Why Did HBO’s ‘The Undoing’ Remove the Jewishness From the Story?

The novel the show is based on is knee-deep in cultural Judaism, while "The Undoing" is a story about WASPs.

Like seemingly everyone else on Twitter, I spent this Sunday riveted by the finale of The Undoing, a fantastic HBO mini-series starring Nicole Kidman and Hugh Grant, two very fine actors who are also very not Jewish. I mention this because, as few of the program’s viewers may realize, the series is based on the Jean Hanff Korelitz novel You Should Have Known, which happens to be the most Jewish book I’ve ever read.

The novel’s take on the story is less a “who-done-it,” like the series, and more a “who-am-I?” It is an exploration of identity by Grace (Kidman in the series) after her husband becomes the prime suspect of a murder investigation. Subsequently, everything she thought she knew about Jonathan — his fidelity, his employment, his connection to multiple murders, even the legitimacy of a Birken bag he once gifted her — all proves to be part of one big fraud. The protagonist’s life becomes “undone,” as she realizes how severely she has isolated herself from any relationship outside her marriage.

HBO’s adaptation took many liberties with the story, which I understand is the nature of the game, but one change particularly disappointed me. You Should Have Known is knee-deep in cultural Judaism. The Undoing is a story about WASPs.

In the book, there is chatter about Jewish summer camp, a shiva that Jonathan uses as an alibi for murder, and Grace’s weekly Shabbat dinner obligation with her father and stepmother. There is even a somewhat random tangent about Grace’s grandfather who “never told his wife that his own mother was Jewish,” but was deeply touched when she learned to make matzah. As for Grace, who states that she is not particularly religious, it is her cultural Jewishness — that web of values and traditions — that ultimately helps her become whole again.

Grace’s “re-doing,” so to speak, is facilitated by her embrace of her Jewishness. No, there is little religious salvation, but her process of repentance is steeped in Jewish tradition. She allows herself a short period of grieving. She apologizes to old friends. She reconnects with family. She donates her things to the less fortunate. She finds a nice Jewish man writing a book about Asher Levy. When Grace begins to rebuild a relationship with her father, it occurs while eating Zabar’s on Christmas. When she reconnects with her husband’s estranged family, her father-in-law is concerned that he may have missed her son’s bar mitzvah in the time they weren’t speaking. Every step of the way, it is through Jewish culture that Grace regains her sense of identity. Together, it comprises one of the most authentic reflections of my own connection to Judaism that I’ve ever seen.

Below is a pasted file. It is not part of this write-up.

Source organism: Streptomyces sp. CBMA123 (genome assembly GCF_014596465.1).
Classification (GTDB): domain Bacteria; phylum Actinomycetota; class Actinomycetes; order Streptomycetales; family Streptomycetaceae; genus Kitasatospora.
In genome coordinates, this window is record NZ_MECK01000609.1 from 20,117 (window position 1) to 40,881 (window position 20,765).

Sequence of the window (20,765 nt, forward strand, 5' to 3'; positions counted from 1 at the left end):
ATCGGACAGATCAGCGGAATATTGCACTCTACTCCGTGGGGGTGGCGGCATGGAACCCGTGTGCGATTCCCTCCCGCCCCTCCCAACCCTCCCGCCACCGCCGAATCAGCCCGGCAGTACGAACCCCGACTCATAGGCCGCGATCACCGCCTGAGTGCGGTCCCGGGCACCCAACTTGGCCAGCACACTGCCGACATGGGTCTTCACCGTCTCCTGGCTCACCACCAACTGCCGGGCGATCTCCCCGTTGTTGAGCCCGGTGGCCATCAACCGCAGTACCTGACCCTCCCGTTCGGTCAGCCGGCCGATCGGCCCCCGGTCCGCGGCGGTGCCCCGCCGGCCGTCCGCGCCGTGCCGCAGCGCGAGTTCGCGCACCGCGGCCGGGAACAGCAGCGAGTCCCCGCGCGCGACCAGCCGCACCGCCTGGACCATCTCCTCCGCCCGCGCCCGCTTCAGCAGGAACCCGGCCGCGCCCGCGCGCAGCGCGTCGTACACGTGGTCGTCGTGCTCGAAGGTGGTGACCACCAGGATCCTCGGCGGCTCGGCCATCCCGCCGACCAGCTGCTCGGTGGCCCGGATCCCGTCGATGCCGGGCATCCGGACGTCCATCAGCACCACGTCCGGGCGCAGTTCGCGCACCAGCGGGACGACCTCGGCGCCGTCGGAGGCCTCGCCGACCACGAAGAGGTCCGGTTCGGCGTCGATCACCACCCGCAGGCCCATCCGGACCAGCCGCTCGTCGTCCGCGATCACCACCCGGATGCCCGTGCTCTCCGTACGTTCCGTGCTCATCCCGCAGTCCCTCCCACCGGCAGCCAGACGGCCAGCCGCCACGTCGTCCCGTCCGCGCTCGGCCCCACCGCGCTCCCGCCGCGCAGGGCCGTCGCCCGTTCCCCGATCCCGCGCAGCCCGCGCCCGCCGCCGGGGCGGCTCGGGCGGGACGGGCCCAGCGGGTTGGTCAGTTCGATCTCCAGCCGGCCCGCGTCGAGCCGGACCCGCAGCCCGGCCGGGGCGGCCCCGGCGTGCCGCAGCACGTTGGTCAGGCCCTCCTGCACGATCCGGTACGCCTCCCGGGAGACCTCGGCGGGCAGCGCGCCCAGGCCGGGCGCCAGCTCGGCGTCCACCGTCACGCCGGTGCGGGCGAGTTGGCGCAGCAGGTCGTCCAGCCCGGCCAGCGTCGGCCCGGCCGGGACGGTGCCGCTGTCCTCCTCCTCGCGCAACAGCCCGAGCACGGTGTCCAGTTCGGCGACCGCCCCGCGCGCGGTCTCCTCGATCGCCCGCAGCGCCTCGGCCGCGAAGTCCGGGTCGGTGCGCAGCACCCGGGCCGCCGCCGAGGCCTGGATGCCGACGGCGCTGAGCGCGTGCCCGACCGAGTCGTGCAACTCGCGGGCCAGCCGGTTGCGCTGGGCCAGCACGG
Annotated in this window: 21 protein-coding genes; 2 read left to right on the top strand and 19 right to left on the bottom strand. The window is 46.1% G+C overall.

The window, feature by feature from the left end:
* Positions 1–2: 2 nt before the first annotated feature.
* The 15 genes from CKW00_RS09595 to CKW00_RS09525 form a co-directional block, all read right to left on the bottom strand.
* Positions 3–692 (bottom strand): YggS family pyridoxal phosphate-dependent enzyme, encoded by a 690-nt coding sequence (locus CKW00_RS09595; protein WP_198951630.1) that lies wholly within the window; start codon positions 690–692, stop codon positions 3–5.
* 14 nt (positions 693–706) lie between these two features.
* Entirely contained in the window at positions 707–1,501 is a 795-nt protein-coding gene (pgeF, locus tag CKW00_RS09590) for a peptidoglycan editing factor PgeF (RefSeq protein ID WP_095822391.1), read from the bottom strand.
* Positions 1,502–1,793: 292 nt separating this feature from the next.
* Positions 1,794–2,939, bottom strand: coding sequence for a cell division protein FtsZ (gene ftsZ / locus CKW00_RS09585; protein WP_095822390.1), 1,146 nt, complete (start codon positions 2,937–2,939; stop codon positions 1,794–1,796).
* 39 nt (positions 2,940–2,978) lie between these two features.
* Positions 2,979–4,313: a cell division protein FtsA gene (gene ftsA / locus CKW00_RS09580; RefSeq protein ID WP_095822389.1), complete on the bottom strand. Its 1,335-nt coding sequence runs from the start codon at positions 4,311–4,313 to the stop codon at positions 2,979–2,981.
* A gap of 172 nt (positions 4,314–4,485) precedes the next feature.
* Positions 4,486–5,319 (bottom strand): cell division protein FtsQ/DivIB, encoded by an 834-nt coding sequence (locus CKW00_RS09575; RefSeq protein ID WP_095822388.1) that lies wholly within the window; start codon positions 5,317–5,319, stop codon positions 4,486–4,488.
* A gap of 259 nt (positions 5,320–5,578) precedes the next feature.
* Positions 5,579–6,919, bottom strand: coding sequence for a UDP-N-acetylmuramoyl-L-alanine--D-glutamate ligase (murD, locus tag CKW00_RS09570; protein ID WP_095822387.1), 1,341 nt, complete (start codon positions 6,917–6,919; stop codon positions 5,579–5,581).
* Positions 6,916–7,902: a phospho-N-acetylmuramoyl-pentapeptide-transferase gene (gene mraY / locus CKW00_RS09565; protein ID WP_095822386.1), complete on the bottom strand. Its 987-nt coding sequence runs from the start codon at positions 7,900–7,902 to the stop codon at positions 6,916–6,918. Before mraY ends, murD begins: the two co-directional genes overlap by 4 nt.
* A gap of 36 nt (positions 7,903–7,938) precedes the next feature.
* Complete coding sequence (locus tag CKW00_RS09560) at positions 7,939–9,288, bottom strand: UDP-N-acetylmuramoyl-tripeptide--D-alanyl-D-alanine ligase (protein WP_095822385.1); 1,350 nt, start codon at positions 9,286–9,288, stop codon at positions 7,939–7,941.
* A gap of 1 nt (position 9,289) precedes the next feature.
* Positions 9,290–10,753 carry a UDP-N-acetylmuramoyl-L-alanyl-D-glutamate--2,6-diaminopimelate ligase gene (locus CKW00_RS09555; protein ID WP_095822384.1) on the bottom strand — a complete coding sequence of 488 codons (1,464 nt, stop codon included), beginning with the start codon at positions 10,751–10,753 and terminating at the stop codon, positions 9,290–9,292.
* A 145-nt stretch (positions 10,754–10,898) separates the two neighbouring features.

Laugh all you want, but Zabar’s smoked fish happens to be important to my own relationship with Judaism. Happy memories of eating whitefish with my grandmother are far more important to my Jewish identity than anything I learned in Hebrew school. And how many young Jews have felt the sting of not receiving a bar mitzvah invitation, an ultimate middle school snub? These non-religious instances are key to my connection to Judaism.

And yet, this story that touched me so dearly as a celebration of cultural Judaism could not be less reminiscent of its TV adaptation. The whitewashed murder mystery changes the last name of the characters from Sachs to Fraser to tell us a WASP story, still set in New York City, but with no mention of any of the book’s most culturally significant aspects.

It’s not the first time in recent years that a Jewish source material has been watered down for a film version. Take This Is Where I Leave You, the Jonathan Tropper book about a Jewish family sitting shiva. The trailer for the 2014 film adaptation doesn’t mention the word “shiva” even once, and its star-studded cast is, for all its talent, entirely gentile. There’s also the erasure of Harley Quinn’s Jewishness from DC adaptations. Whitewashing in American pop culture certainly isn’t just a Jewish problem, with white actors frequently cast in place of minorities with the goal of resonating with a “broader audience.”

By whitewashing cultural themes, perhaps in a failed attempt to make it feel more “universal,” Hollywood continues to glaze over some of the most personal and realistic parts of these tales. While so much great progress has been made towards representation in media, the choice to un-Jew The Undoing shows that there is still a ways to go towards authentically depicting Jewish culture on screen.

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